Inner ears were excised from the head and fixed by intra-labyrinthine perfusion with 2.5% glutaraldehyde in 0.1 M sodium cacodylate buffer containing 2 mM CaCl2. They were immersed in the fixative for 2 h and then stored in 1/10th fixative diluted with buffer until collected for further preparation. The samples were dissected in the buffer and immersed in 1% OsO4 in a sodium cacodylatre buffer for 1 h. Next, they were washed thoroughly and immersed in a saturated aqueous solution of sodium thiocarbohydrazide for 20 min. Again, they were washed thoroughly and immersed in 1% OsO4 in a sodium cacodylatre buffer for a further 2 h. The thiocarbohydrazide-osmium steps were repeated and the samples were then dehydrated in a graded series of ethanols, up to 100% ethanol dried over molecular sieve. They were placed in 100% dry ethanol in a critical point dryer, dried using liquid CO2 as the transitional fluid and mounted on stubs for insertion into an S4500 cold-field emission scanning electron microscope (FESEM) operated at 5 kV.
The procedure for viral micro-injection through the cochlear round window membrane (RWM) was performed on the neonatal mouse. Mice were anesthetized as previously described and a left post-auricular approach was used to expose the tympanic bulla. Subcutaneous tissue dissection with small scissors exposed the post-auricular muscle. After retracting the adipose tissue to the posterior side of the incision, the muscles were separated to the right and left side, perpendicular to the incision, to expose the otic bulla. The glass micropipette was inserted into the RWM through the soft otic bulla, avoiding the stapedial artery. A fixed volume of the viral vector [2 µl of AAV2-GFP (2.29 × 1012 vg/ml) or AAV8-GFP (2.13 × 1013 vg/ml) or AAV2-Clrn1-UTR (8.6 × 1012 vg/ml) or AAV8-Clrn1-UTR (3.4 × 1013 vg/ml)] previously drawn into the glass micropipette was gently injected through the RWM into the scala tympani over 1 min. To allow the vector to spread throughout the cochlear duct, the glass micropipette was left in place for ~1 min after the injection. Because the hole in the RWM was extremely small, leakage of perilymph was found to be insignificant after removing the micropipette. The incision was then sealed with connective tissue, and mice were kept in an isolated warm cage until they were fully recovered from anesthesia. They were then moved back with the mother.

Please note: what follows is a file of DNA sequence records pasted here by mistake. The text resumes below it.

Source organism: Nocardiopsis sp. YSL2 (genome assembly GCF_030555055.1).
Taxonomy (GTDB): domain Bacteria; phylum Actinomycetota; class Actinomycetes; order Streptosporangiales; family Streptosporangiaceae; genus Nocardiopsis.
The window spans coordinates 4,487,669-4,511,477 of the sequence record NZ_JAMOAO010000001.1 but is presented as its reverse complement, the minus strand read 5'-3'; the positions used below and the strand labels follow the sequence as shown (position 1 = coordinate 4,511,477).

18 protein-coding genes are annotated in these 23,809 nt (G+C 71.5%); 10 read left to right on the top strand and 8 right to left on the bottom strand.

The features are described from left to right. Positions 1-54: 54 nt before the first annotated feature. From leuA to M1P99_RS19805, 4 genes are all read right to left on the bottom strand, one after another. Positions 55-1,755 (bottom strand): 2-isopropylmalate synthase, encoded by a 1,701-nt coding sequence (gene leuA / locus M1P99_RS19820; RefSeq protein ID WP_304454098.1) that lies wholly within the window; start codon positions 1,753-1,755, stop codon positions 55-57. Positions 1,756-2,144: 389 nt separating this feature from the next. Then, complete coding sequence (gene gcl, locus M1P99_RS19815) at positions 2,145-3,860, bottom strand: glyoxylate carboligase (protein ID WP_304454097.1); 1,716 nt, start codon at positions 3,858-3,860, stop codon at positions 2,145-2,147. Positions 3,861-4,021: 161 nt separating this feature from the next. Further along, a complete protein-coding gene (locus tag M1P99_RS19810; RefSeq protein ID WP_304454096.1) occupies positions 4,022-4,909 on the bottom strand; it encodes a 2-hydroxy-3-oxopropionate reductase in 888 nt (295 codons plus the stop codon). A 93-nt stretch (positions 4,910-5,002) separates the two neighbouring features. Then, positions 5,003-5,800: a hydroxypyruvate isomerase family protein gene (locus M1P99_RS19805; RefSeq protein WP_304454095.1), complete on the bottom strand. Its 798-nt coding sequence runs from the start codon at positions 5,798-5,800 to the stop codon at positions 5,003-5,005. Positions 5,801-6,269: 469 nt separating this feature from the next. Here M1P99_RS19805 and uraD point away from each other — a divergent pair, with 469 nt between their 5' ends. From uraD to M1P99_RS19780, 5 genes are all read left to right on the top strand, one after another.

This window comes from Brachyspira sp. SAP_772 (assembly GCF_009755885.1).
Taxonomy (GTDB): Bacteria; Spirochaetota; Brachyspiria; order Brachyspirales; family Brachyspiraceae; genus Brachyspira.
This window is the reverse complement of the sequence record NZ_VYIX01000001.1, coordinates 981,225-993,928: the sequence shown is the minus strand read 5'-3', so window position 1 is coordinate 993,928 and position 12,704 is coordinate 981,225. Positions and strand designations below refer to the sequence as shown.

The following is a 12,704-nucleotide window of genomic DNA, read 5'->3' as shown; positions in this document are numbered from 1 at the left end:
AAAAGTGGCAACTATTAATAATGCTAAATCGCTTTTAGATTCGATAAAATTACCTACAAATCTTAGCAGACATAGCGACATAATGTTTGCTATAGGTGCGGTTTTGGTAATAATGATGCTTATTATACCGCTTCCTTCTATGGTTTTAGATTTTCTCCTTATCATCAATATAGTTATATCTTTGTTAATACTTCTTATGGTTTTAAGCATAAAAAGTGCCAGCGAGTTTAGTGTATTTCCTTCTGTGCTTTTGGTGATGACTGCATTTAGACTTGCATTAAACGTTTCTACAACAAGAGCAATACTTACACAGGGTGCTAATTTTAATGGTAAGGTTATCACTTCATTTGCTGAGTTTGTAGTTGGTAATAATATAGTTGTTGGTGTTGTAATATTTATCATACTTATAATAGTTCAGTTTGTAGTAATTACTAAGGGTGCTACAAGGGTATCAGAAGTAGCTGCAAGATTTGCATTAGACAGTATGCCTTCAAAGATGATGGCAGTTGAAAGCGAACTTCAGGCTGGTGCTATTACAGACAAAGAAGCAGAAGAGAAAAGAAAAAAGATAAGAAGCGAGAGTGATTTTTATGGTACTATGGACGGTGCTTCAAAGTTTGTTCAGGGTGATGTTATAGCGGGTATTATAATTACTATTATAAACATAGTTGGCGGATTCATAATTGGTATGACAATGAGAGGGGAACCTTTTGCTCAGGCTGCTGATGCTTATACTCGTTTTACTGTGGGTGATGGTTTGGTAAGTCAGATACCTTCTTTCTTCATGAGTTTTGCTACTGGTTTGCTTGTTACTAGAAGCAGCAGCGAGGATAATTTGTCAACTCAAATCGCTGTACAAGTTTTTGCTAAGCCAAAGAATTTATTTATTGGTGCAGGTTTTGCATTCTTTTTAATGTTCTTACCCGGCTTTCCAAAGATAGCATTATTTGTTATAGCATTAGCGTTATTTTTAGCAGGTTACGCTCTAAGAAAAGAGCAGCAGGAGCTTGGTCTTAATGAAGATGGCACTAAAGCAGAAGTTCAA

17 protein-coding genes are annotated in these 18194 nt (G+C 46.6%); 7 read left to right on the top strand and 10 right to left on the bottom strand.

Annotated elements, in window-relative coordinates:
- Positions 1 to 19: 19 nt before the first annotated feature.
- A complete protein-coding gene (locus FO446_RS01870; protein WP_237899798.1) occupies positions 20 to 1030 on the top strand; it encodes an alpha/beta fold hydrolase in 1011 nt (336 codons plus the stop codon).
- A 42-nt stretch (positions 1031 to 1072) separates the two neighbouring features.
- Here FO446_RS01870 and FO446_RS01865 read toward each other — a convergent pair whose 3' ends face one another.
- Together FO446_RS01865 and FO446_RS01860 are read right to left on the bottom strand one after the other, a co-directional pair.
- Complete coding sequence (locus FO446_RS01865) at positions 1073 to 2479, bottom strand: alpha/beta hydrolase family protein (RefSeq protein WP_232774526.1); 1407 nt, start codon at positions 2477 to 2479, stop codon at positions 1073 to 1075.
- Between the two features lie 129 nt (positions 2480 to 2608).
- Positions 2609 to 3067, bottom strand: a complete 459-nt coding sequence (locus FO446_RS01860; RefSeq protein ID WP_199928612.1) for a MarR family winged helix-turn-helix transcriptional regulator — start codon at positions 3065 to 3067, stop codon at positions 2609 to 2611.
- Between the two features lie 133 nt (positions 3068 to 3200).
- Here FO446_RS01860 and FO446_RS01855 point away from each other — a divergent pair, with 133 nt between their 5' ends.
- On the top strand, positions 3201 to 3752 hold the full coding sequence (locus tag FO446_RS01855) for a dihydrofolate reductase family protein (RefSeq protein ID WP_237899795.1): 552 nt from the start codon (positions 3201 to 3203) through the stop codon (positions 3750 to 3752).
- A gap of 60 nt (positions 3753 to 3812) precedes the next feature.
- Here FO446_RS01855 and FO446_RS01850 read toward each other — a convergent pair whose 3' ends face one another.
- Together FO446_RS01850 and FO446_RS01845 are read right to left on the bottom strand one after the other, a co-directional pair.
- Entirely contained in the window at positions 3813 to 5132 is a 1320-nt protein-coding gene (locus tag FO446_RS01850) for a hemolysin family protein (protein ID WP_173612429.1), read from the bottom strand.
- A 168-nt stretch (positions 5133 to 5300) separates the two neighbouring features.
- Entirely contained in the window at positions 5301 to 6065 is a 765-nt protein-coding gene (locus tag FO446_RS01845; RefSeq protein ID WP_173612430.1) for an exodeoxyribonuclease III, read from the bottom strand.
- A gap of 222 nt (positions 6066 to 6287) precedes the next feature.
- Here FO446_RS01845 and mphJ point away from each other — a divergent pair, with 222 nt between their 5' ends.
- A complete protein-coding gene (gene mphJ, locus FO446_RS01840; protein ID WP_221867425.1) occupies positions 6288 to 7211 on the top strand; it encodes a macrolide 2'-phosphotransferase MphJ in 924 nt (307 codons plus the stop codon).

Cochlear whole mount immunofluorescence
Mouse cochleae were perfused with 4% PFA in 0.1 M PBS (pH 7.4) and incubated in the fixative for 2hrs at 4 °C. The cochleae were subsequently rinsed with 0.1 M PBS three times for 10 min and then decalcified with 5% EDTA in 0.1 M PBS. The otic capsule, the lateral wall, the tectorial membrane, and Reissner’s membrane were removed in that order. The remaining organ of Corti was further dissected for a surface preparation (microdissected into individual turns), then pre-incubated for 1hr in the blocking buffer containing 0.25% Triton X-100 and 5% normal goat serum. For GFP labeling, the whole mount was then incubated with a rabbit anti-GFP antibody (Invitrogen A11122) diluted to 1:250 in 0.1 M PBS. After an overnight incubation at 4 °C, the cochlea turns were rinsed twice for 10 min with PBS and then incubated for 2hrs in goat anti-rabbit IgG conjugated to Cy2 (Jackson ImmunoResearch) diluted to 1:2000 in PBS.
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This work was supported by the Usher III Initiative (K.N.A., L.R.L) and by funds from the Anthony J. Maniglia Endowed Chair, University Hospitals Case Medical Center and National Institutes of Health Grants R01-DC010816 and (K.N.A.). We would like to thank the Elden Family for their continuous support. We would like to acknowledge the following funding sources: Usher III Initiative, Inc., EY021721, Foundation Fighting Blindness, and Research to Prevent Blindness, Inc. We would like to thank Vince Chiodo, Sanford Boye and Santhi Mani for AAV vector cloning, production and purification.